1855--The town of Paola was laid out in the spring of 1855, and incorporated by the Legislature during the session of
that year, its limits comprising all that tract of country "set forth and defined in the plat of said town". The Paola Town
Company was incorporated about the same time, the cooperators being Baptiste Peoria, Isaac Jacobs, A. M. Coffey and
David Lykins. This company was authorized to acquire title to by any quantity of land not exceeding 600 acres. The
Board of Trustees appointed consisted of William A. Heiskell, Isaac Jacobs, William H. Lebow, B. P. Campbell and Peter
Potts. The streets were laid out at an angle with the points of the compass, of eleven and one-half degrees to the east
of north, south of east, etc., and all those streets running nearly east and west named after various tribes of Indians
having reservations in the part of the Territory. The corporators, after organizing and acquiring title to about 400 acres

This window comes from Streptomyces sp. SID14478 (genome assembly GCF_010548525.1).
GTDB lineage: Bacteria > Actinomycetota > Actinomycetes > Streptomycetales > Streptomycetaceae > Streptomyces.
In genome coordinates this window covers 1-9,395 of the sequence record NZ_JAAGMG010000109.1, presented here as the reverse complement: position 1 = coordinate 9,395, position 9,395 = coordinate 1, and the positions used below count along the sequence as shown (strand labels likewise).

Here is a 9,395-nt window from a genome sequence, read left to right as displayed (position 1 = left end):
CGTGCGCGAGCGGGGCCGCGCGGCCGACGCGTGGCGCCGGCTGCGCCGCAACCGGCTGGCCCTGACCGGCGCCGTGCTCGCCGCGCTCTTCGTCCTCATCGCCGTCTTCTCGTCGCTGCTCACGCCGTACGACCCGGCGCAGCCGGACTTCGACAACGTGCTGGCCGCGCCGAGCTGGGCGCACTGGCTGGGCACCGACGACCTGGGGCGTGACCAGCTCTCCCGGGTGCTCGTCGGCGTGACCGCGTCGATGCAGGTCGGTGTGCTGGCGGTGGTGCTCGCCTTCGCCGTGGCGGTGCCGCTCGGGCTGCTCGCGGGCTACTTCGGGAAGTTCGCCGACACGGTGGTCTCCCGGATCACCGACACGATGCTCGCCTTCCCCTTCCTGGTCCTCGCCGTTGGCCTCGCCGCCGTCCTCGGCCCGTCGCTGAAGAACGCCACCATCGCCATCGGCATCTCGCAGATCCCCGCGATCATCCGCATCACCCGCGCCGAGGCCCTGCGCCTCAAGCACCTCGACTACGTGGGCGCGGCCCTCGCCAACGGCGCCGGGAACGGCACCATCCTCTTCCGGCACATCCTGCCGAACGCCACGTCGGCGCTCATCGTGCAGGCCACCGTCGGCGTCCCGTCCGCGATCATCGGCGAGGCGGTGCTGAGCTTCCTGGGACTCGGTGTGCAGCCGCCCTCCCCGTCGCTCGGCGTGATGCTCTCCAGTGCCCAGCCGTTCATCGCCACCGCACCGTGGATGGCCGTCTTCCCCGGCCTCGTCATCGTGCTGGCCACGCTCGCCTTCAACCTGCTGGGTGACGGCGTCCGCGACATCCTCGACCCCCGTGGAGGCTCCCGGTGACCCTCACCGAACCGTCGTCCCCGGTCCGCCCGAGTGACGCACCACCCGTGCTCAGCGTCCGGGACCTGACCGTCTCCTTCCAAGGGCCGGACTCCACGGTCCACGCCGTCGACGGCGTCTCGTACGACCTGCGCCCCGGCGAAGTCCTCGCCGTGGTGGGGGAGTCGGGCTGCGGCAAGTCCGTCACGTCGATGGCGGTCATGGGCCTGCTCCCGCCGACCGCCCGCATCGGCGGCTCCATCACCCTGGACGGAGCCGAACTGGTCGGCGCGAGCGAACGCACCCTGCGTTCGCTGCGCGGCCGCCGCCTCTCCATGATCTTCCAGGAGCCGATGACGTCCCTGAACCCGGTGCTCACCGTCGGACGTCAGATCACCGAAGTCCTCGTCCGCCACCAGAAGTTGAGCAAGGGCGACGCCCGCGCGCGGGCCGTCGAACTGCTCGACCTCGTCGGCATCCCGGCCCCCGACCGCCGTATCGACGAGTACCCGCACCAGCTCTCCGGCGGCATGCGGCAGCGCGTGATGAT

of land, fixed the value of the land, assets, rights, credits, and effects at $36,000 and divided the same into seventy-
two shares, of which Baptiste Peoria, William G. Krutz, T. J. Anderson and W. R. Wagstaff each held twelve shares and
William E. Ide, A. J. Shannon and Ezra T. Nye each held six.--William G. Cutler's History of the State of Kansas.

1855--- Baptiste Peoria donated five (5) lots for a church and five (5) acres east of town for a cemetery. In 1859 the
Catholics begin to build a stone church . . . .”the Civil War interfered with all religious affairs and it was not completed
until 1863. . .--Mrs. James S. Neylon, Miami Republican, August 5, 1932.